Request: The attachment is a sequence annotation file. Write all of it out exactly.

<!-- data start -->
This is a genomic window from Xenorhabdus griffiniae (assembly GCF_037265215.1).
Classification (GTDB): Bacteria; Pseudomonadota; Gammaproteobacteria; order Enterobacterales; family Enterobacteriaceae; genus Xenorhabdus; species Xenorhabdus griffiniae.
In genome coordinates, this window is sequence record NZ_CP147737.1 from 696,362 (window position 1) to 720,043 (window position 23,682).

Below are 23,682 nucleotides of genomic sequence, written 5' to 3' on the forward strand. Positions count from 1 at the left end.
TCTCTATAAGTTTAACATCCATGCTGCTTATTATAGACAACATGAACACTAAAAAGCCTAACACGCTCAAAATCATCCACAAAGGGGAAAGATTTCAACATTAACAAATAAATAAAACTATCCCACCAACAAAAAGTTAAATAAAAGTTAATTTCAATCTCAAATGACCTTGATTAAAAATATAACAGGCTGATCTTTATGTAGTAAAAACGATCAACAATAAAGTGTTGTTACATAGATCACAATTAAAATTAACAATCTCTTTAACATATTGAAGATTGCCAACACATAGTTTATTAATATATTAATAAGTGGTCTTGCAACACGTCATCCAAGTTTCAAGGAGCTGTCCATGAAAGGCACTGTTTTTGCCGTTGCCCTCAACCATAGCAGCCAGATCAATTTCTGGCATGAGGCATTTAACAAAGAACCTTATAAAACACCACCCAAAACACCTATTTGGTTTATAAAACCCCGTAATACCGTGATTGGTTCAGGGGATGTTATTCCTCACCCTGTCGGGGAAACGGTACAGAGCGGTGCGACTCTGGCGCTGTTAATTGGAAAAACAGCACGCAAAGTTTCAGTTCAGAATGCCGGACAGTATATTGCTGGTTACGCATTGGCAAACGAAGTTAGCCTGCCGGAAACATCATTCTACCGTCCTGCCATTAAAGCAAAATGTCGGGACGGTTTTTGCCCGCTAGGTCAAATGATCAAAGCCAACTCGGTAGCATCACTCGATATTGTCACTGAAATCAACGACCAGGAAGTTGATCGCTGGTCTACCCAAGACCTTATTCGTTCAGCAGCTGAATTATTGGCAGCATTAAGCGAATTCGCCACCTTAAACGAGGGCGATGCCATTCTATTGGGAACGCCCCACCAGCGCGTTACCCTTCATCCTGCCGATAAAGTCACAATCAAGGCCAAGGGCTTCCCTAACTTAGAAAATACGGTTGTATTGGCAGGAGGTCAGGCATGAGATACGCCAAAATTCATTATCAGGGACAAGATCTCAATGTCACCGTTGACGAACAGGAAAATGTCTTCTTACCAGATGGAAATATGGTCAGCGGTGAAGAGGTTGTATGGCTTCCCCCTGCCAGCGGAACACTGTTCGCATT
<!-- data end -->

This is a genomic window from Xenorhabdus griffiniae (assembly GCF_037265215.1).
Classification (GTDB): Bacteria; Pseudomonadota; Gammaproteobacteria; order Enterobacterales; family Enterobacteriaceae; genus Xenorhabdus; species Xenorhabdus griffiniae.
In genome coordinates, this window is sequence record NZ_CP147737.1 from 696,362 (window position 1) to 720,043 (window position 23,682).

Below are 23,682 nucleotides of genomic sequence, written 5' to 3' on the forward strand. Positions count from 1 at the left end.
TCTCTATAAGTTTAACATCCATGCTGCTTATTATAGACAACATGAACACTAAAAAGCCTAACACGCTCAAAATCATCCACAAAGGGGAAAGATTTCAACATTAACAAATAAATAAAACTATCCCACCAACAAAAAGTTAAATAAAAGTTAATTTCAATCTCAAATGACCTTGATTAAAAATATAACAGGCTGATCTTTATGTAGTAAAAACGATCAACAATAAAGTGTTGTTACATAGATCACAATTAAAATTAACAATCTCTTTAACATATTGAAGATTGCCAACACATAGTTTATTAATATATTAATAAGTGGTCTTGCAACACGTCATCCAAGTTTCAAGGAGCTGTCCATGAAAGGCACTGTTTTTGCCGTTGCCCTCAACCATAGCAGCCAGATCAATTTCTGGCATGAGGCATTTAACAAAGAACCTTATAAAACACCACCCAAAACACCTATTTGGTTTATAAAACCCCGTAATACCGTGATTGGTTCAGGGGATGTTATTCCTCACCCTGTCGGGGAAACGGTACAGAGCGGTGCGACTCTGGCGCTGTTAATTGGAAAAACAGCACGCAAAGTTTCAGTTCAGAATGCCGGACAGTATATTGCTGGTTACGCATTGGCAAACGAAGTTAGCCTGCCGGAAACATCATTCTACCGTCCTGCCATTAAAGCAAAATGTCGGGACGGTTTTTGCCCGCTAGGTCAAATGATCAAAGCCAACTCGGTAGCATCACTCGATATTGTCACTGAAATCAACGACCAGGAAGTTGATCGCTGGTCTACCCAAGACCTTATTCGTTCAGCAGCTGAATTATTGGCAGCATTAAGCGAATTCGCCACCTTAAACGAGGGCGATGCCATTCTATTGGGAACGCCCCACCAGCGCGTTACCCTTCATCCTGCCGATAAAGTCACAATCAAGGCCAAGGGCTTCCCTAACTTAGAAAATACGGTTGTATTGGCAGGAGGTCAGGCATGAGATACGCCAAAATTCATTATCAGGGACAAGATCTCAATGTCACCGTTGACGAACAGGAAAATGTCTTCTTACCAGATGGAAATATGGTCAGCGGTGAAGAGGTTGTATGGCTTCCCCCTGCCAGCGGAACACTGTTCGCATT